Based on some past estimate models I did, I suspect the actual revenue sharing amount paid out was rarely if ever below 4.5% HRR, and there may have been a couple years where revenue sharing could have hit 6.0% or higher like 2008-2009.

It still sounds like there's plenty of fudge factor there. In other words, a team can only get money to get it from the floor to the midpoint. That portion is guaranteed by the CBA. If that isn't what was happening-- then it's not linked if the amount needed to have that happen was capped at 4.5%. If indeed, it was exceeding that figure to 6% or higher, then the league did have to come up with enough money to bridge that gap.

As such, there isn't direct linkage regardless, because not only did they have a formula to bridge the gap, but then had to consider if teams met the growth metrics. Hence the portion of the CBA that had the 100%, or 75% but never below 50% of the full share absent the growth targets.

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12-10-2012, 04:18 PM
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Quote:
Originally Posted by Fugu View Post
It still sounds like there's plenty of fudge factor there. In other words, a team can only get money to get it from the floor to the midpoint. That portion is guaranteed by the CBA. If that isn't what was happening-- then it's not linked if the amount needed to have that happen was capped at 4.5%. If indeed, it was exceeding that figure to 6% or higher, then the league did have to come up with enough money to bridge that gap.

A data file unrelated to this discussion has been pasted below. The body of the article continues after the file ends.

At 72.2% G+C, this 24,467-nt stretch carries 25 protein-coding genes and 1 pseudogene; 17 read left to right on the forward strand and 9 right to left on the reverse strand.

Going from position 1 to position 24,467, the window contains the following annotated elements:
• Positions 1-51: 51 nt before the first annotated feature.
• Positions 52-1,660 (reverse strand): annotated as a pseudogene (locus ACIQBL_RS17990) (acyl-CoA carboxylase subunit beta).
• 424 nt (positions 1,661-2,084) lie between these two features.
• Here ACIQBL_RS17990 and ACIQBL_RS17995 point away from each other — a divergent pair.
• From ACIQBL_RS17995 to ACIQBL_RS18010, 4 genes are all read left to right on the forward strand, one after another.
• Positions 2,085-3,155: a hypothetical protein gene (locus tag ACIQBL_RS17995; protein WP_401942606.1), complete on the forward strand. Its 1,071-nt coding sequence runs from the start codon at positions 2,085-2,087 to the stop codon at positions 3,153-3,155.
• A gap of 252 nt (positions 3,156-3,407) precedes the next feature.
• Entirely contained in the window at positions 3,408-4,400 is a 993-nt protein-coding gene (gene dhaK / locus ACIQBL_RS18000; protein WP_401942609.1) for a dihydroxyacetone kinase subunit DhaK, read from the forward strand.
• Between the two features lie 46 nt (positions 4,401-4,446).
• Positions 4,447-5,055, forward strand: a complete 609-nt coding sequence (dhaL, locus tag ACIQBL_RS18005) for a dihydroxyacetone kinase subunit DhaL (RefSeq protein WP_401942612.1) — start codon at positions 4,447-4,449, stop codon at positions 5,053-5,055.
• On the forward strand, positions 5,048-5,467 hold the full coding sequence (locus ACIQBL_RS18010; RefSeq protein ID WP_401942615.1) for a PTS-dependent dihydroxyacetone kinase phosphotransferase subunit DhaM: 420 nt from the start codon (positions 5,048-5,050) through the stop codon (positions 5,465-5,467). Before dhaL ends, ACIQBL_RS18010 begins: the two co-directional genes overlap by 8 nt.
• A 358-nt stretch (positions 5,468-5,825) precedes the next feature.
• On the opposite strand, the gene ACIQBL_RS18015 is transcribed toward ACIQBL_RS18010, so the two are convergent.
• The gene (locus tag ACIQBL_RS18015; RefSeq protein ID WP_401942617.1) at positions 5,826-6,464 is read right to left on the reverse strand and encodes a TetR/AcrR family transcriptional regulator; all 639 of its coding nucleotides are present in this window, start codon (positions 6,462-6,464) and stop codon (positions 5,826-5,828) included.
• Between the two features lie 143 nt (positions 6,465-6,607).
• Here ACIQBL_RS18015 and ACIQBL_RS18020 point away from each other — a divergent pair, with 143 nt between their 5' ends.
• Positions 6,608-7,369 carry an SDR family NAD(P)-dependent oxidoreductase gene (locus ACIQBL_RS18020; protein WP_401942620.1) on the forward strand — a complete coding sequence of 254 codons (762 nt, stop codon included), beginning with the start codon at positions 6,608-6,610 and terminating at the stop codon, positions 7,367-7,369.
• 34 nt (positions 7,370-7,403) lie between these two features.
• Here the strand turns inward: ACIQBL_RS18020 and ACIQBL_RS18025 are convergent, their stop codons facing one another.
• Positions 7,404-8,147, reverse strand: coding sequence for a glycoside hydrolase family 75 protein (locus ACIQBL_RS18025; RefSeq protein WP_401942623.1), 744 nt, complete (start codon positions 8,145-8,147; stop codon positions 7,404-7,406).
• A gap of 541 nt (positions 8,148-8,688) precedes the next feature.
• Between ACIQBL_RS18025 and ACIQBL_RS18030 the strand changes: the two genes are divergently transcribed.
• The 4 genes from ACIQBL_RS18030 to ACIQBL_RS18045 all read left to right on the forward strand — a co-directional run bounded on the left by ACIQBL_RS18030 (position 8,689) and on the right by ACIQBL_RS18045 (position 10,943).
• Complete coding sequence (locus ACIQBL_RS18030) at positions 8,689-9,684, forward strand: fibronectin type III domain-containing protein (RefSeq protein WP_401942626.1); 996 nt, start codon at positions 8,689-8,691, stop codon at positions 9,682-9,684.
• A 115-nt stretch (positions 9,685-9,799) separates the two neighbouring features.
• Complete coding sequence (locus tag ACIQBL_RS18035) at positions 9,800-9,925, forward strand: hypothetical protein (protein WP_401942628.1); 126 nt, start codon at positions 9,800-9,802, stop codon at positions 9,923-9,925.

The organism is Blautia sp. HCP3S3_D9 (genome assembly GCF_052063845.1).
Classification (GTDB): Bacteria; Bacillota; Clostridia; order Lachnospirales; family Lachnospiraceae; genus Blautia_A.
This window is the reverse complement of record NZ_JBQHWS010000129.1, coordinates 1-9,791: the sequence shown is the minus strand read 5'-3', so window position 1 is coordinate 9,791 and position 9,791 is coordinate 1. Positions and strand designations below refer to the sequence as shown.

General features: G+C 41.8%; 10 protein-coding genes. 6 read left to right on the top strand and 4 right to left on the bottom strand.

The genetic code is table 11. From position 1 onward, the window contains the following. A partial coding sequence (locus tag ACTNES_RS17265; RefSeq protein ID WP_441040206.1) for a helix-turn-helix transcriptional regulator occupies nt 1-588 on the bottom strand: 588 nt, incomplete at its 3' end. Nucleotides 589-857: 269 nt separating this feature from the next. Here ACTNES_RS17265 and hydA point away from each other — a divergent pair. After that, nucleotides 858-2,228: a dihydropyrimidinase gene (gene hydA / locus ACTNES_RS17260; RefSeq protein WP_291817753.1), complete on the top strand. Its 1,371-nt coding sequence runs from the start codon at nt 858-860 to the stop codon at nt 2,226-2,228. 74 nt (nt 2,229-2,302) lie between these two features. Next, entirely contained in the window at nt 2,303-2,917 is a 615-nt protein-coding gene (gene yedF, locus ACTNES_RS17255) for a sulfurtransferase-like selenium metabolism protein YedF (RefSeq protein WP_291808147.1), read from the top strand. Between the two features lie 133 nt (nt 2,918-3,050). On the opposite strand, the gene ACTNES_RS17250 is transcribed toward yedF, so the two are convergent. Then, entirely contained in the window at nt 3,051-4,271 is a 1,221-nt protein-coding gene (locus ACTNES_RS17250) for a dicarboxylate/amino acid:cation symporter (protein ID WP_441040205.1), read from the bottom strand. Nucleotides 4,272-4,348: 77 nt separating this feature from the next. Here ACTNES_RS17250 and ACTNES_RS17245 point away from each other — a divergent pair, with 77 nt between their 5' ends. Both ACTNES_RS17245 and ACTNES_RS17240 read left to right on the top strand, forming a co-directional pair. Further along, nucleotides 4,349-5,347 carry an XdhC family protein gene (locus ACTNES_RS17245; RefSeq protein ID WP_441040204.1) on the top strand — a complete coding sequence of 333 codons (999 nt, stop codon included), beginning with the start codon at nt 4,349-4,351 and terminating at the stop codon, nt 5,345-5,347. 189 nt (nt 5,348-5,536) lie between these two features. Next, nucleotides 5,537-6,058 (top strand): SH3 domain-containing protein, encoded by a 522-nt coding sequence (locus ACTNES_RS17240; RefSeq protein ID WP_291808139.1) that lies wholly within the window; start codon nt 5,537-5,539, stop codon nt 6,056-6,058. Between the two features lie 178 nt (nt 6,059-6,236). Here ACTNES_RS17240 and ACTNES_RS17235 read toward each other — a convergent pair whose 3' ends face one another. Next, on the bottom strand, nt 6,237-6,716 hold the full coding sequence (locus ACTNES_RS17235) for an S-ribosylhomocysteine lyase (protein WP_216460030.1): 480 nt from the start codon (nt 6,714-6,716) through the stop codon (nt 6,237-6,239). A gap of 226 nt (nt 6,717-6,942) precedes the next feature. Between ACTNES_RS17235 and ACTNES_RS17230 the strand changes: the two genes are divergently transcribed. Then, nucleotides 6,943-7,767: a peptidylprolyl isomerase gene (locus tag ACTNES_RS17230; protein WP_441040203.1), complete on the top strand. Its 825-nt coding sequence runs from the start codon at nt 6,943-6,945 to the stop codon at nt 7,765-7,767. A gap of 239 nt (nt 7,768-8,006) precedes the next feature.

As such, there isn't direct linkage regardless, because not only did they have a formula to bridge the gap, but then had to consider if teams met the growth metrics. Hence the portion of the CBA that had the 100%, or 75% but never below 50% of the full share absent the growth targets.
Not completely sure what you're arguing here? The total amount of league-wide revenue sharing is linked, but it has banding on it for minimum and maximum payouts. Even if a team only got 50% of their share due to not meeting growth figures that 50% amount is still linked to HRR.


High level synopsis of how the revenue sharing amounts were banded under the last CBA:

Minimum Guarantee: tally up all the eligible team revenue sharing amounts that would be needed to lift the revenue sharing recipient team revenues up to $4m over the cap floor (halfway between the floor and midpoint).

Maximum Guarantee: tally up all the eligible team revenue sharing amounts that would be needed to lift the team revenues up to $8m over the cap floor (the midpoint).

The league sets a target Revenue Sharing Pool amount of 4.5% of HRR. If that 4.5% is less than the Minimum Guarantee amount the league increases the size of the Revenue Sharing Pool to make it large enough to meet the Minimum Guarantee. This is where I suspect some years like 2008-2009 may have exceeded the 4.5%.

If 4.5% is larger than the Minimum Guarantee but less then the Maximum Guarantee then the eligible revenue sharing recipient teams receive an amount lifting them to somewhere between $4m and $8m over the floor so that the whole 4.5% pool is distributed.